‘All Rise – the high ambitions of the ICC and the harsh reality’ was published in Dutch last December – I have started translating:
Chapter 1 – The Entrance
The small white sign near the public entrance of the International Criminal Court (ICC) carries three vital words: ‘Pas Op! Schrikdraad.’ The vast majority of the court’s visitors however won’t notice this crucial warning. Not only because of its inconspicuous size, design and spot on the fence, but also because most visitors are from abroad and don’t understand the Dutch text that warns for an electric shock if one touches the trellis work. The long fence that surrounds the court buildings carries a few more signs. But since a version in English or French – the working languages of the court – seems to be absent, I started to wonder whether I actually had to take that whole warning seriously.
Until autumn 2014.
Just outside the court, right next to the public entrance, a colleague working for European media was smoking her cigarette with that enviable sense of delight exposed by addicted smokers. She was taking a break from the hearings. Every time the journalist inhaled, her head would bend dangerously backwards, almost touching the fence. For many years she had been covering the ICC and smoking her cigarettes, standing against the wall and trellis work, oblivious of the risk she was running. So I pointed at the sign and translated the words. We laughed about the absurdity of the situation. Until a tall young man, clearly in a hurry, came sprinting to the court’s entrance. When he saw my colleague inhaling, he stopped and nervously almost shouted: ‘Be careful! A few weeks ago a friend touched the fence. He got a terrible shock which blew him metres away.’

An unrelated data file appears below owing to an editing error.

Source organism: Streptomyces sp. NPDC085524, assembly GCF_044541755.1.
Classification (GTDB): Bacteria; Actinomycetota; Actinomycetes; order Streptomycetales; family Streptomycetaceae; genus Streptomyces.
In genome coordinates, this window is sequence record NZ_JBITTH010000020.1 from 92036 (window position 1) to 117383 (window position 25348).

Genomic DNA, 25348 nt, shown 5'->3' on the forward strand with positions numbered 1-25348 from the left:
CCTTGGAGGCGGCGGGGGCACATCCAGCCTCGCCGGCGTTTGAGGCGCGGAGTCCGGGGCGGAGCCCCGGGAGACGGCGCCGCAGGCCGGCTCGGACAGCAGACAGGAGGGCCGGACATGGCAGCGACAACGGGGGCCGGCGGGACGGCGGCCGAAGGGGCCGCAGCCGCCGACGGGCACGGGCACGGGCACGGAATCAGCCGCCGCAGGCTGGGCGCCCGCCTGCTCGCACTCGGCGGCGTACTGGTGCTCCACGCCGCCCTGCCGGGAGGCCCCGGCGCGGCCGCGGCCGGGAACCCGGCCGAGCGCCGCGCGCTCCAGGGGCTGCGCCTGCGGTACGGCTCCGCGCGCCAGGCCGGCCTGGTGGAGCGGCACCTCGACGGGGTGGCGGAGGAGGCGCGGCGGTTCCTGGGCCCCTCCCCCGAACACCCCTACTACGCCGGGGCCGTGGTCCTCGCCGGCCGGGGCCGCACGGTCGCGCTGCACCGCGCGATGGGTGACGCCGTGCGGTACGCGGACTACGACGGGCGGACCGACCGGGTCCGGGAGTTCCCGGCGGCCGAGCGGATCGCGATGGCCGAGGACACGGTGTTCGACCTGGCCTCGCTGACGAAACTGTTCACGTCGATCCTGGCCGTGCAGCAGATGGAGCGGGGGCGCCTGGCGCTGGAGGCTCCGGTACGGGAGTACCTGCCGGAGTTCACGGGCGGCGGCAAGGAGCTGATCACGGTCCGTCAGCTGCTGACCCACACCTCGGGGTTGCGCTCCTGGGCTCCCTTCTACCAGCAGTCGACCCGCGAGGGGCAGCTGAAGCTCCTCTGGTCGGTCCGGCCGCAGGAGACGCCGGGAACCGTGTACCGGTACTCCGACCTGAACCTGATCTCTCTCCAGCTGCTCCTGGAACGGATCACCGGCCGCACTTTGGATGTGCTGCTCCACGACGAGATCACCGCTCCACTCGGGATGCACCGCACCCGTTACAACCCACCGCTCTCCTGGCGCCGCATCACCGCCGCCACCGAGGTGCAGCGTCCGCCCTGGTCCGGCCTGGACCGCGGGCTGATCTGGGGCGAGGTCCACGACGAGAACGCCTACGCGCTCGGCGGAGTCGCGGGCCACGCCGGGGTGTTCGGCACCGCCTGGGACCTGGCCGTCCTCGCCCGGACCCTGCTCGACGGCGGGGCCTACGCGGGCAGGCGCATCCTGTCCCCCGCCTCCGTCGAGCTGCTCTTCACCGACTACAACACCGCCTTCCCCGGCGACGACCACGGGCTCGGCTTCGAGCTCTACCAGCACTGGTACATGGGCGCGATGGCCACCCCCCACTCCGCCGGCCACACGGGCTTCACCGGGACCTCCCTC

Welcome to the ICC, that forgot to inform its visitors about the dangers of its trellis work. Only when I started searching I saw a glimpse of an English sign: ‘Warning High Voltage Security Fence,’ written on tiny notices, few in number, practically invisible attached to the inside of the fence.
Visitors enter the building by taking the revolving door that leads to a large hall, where uniformed guards with stern faces check the arrivals. Obediently guests and court officials put their coats, bags and other belongings on the X-ray belt. They then step into the walk-through gate detector. As if they check-in for a flight. These are appropriate security measures for an organisation that is prosecuting war lords, militia leaders, military, presidents, politicians, officials and other powerful persons suspected of massive atrocities that deeply shocked humanity’s conscience.